The city of Los Angeles is moving to ease traffic on a notoriously gridlocked stretch of Sunset Boulevard around the 405 Freeway in Brentwood.
As part of the effort, the Los Angeles Department of Transportation announced this week that it has begun synching the traffic lights on the on-ramps leading from Sunset onto the 405, and at adjacent intersections.
The transportation department will soon begin re-striping the lanes that feed into the on-ramps in a bid to keep drivers from making last-second lane changes.
City Councilman Mike Bonin has also directed the department to study the idea of making one of Sunset's existing lanes reversible between the 405 and Barrington Ave., so it could be switched to an eastbound or westbound direction during morning and afternoon rush hour.
Such a change would likely require additional resources because it would involve installing temporary barriers, new lights and signage, he said.
The improvements the city is pursuing were suggested in February at a community brainstorming meeting Bonin held with transportation experts and residents.
"We've got some real solutions here backed by significant money," said the councilman, who secured $2 million in federal funds to address the traffic issues around Sunset and the 405.
Traffic west of the 405 regularly backs up for miles, causing massive delays through the area's exclusive residential neighborhoods. Sunset is the only outlet for many of the canyon communities that sprawl above the iconic street, leaving residents trapped by a stream of cars.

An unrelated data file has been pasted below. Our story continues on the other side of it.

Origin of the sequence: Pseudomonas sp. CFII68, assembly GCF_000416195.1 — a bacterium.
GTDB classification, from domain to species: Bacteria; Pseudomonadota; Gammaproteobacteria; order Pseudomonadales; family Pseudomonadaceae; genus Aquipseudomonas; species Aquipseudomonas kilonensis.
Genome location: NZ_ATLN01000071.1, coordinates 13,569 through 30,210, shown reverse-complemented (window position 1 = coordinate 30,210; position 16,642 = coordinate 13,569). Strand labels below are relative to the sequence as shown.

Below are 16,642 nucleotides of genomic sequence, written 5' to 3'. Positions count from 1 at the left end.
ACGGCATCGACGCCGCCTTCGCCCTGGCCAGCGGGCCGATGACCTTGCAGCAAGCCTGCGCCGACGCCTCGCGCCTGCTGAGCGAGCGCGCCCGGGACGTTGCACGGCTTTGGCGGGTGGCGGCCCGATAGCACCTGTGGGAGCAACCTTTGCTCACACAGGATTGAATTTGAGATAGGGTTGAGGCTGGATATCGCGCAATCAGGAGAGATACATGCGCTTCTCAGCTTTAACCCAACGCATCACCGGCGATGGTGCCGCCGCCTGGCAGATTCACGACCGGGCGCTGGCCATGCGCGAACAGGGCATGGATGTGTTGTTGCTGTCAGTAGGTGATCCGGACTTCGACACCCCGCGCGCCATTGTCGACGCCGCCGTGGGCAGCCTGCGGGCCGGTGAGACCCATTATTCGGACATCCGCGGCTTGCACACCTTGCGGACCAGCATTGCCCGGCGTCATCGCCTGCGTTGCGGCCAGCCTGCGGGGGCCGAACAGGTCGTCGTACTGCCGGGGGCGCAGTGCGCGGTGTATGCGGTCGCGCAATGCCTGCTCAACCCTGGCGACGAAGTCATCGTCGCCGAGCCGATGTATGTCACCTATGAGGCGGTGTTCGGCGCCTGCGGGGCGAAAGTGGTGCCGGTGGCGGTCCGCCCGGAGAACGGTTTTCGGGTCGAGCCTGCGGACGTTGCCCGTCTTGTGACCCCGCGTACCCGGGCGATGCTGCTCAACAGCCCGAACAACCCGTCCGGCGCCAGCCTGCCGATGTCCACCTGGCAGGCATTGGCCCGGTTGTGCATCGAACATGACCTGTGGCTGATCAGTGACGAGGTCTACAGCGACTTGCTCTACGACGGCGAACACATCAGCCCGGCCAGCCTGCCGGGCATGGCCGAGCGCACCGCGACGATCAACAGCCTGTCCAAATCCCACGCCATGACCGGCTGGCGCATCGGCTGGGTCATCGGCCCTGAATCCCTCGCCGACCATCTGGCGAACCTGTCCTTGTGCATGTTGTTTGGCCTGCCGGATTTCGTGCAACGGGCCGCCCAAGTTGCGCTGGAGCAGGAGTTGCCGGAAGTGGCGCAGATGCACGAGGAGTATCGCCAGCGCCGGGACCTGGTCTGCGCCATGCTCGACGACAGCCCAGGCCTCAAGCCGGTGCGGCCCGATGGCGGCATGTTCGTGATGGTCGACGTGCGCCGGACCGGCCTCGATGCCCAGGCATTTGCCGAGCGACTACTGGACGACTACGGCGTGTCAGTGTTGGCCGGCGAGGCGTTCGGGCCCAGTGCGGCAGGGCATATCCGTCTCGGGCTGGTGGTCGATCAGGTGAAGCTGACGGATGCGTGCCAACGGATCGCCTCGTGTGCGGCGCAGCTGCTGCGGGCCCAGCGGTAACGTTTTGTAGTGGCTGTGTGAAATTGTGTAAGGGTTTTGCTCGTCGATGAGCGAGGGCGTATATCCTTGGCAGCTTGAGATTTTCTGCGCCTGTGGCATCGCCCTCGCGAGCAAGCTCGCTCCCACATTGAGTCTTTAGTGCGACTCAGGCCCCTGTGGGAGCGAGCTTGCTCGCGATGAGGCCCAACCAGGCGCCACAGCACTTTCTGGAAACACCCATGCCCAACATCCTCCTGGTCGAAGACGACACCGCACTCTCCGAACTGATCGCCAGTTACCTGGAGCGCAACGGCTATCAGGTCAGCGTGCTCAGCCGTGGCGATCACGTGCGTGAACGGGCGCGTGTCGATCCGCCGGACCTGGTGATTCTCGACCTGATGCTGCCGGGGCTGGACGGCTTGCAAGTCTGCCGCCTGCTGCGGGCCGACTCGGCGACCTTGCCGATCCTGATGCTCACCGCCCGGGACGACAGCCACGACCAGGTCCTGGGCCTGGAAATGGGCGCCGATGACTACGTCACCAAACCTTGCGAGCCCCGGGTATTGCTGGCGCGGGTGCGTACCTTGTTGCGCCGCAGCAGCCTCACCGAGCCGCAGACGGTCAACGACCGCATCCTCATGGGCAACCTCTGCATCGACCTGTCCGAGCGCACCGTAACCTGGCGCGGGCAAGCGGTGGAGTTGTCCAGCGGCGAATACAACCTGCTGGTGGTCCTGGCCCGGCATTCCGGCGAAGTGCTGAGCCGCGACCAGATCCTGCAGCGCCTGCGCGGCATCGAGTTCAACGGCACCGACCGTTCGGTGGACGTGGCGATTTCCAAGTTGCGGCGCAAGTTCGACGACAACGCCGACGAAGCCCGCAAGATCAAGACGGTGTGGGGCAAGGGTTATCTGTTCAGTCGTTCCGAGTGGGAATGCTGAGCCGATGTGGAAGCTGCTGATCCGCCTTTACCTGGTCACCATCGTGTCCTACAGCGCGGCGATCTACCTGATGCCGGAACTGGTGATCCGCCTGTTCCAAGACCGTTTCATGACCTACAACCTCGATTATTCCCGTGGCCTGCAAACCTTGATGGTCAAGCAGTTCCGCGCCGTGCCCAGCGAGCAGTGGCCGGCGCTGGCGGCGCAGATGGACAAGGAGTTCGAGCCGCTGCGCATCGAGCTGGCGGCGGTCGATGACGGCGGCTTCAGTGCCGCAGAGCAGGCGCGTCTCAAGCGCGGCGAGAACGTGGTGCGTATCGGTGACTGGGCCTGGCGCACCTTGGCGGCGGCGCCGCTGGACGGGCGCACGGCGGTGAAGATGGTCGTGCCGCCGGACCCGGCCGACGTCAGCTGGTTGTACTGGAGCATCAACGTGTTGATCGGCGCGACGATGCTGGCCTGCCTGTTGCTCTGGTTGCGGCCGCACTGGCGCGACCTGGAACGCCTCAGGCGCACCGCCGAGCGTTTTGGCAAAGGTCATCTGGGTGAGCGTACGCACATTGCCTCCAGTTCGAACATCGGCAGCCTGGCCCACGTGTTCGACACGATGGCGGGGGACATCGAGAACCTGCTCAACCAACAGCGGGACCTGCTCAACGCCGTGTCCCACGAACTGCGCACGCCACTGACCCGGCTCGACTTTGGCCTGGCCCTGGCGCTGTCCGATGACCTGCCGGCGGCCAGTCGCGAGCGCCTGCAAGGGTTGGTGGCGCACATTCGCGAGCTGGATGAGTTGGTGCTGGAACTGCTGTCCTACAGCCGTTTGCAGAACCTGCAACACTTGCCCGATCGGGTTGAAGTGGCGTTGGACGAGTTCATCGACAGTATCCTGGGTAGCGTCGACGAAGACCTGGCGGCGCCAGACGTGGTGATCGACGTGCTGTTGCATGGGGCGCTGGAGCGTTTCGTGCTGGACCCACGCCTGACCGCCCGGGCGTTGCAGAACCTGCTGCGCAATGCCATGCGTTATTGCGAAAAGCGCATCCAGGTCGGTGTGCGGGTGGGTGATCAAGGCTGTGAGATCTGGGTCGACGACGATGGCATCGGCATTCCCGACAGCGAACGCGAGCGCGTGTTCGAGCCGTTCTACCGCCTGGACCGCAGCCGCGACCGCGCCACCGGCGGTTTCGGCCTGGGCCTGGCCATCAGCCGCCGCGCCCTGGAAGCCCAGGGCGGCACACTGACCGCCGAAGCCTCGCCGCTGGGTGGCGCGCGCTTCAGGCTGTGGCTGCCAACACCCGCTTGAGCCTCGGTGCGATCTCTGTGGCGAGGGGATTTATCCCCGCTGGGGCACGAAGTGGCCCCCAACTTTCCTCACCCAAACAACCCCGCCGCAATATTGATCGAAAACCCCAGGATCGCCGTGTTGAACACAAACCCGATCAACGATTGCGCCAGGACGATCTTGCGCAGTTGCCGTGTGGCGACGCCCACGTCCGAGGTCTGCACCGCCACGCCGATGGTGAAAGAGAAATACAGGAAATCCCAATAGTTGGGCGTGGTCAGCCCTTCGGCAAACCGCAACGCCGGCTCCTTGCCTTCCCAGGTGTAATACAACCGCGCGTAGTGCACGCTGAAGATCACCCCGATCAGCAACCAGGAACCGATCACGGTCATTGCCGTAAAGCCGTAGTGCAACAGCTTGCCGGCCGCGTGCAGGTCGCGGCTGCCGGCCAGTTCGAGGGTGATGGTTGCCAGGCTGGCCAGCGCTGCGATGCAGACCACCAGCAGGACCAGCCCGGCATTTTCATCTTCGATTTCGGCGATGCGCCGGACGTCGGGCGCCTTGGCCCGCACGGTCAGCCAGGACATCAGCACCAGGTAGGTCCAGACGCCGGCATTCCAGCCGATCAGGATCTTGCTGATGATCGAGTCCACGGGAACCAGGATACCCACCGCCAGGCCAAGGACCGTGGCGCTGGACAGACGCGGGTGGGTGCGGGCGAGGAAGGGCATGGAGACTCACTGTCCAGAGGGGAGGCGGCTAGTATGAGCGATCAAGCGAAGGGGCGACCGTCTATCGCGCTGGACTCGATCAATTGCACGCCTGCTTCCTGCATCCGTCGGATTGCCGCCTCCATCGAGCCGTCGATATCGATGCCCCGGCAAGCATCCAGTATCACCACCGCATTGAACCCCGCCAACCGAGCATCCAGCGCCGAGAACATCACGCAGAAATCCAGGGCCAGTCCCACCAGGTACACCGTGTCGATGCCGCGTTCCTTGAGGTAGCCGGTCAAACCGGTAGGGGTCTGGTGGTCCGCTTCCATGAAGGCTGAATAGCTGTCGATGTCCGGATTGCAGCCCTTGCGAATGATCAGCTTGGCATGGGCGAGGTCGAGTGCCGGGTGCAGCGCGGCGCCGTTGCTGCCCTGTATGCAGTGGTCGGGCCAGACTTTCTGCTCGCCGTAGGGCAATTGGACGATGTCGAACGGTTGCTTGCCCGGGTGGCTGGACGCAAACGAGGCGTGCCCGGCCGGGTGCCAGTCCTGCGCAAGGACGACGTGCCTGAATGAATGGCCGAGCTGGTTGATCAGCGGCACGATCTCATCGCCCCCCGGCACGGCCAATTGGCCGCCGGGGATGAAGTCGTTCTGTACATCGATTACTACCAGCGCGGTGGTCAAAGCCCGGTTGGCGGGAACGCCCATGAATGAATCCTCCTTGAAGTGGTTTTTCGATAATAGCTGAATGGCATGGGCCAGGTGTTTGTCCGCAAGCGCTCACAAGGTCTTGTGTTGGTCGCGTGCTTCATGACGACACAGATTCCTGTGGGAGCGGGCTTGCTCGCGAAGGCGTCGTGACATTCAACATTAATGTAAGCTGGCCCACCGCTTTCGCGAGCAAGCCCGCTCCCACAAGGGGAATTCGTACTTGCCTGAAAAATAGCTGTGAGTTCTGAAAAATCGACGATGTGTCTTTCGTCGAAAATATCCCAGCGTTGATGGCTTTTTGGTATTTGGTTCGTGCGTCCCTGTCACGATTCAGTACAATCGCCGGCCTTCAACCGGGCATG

"At this point our communities and the residents feel like we're prisoners in our homes," said local homeowner Zofia Wright. She complained that trying to drive a half-mile during rush hour can take up to an hour.
Wright is skeptical that the work the city is carrying out will make a difference.
"How can you fix the problem if you’re continuing to add to it?" she said.
Wright is part of the Sunset Coalition, a group of local residents who have sued the city to stop several development projects they believe will make traffic worse.
Most recently, the coalition objected to the city council's approval of an expansion project by the Archer School for Girls, which is located on Sunset.
The lawsuit claimed the city greatly underestimated the traffic and environmental impact of the three-year construction project.
Bonin said traffic has been a problem in the area for decades, and has worsened in the period before construction has begun. He contends the city council has only approved projects that have shown they will reduce traffic on Sunset.
He said he reached a deal with the Archer School to reduce the construction period from six to three years, and the school agreed to bus the majority of students to class each day to cut down on traffic.
Concerns over development and car traffic in L.A. have mounted in recent years. Activists have put an anti-development initiative on the March municipal ballot that would impose a two-year moratorium on new development in the city.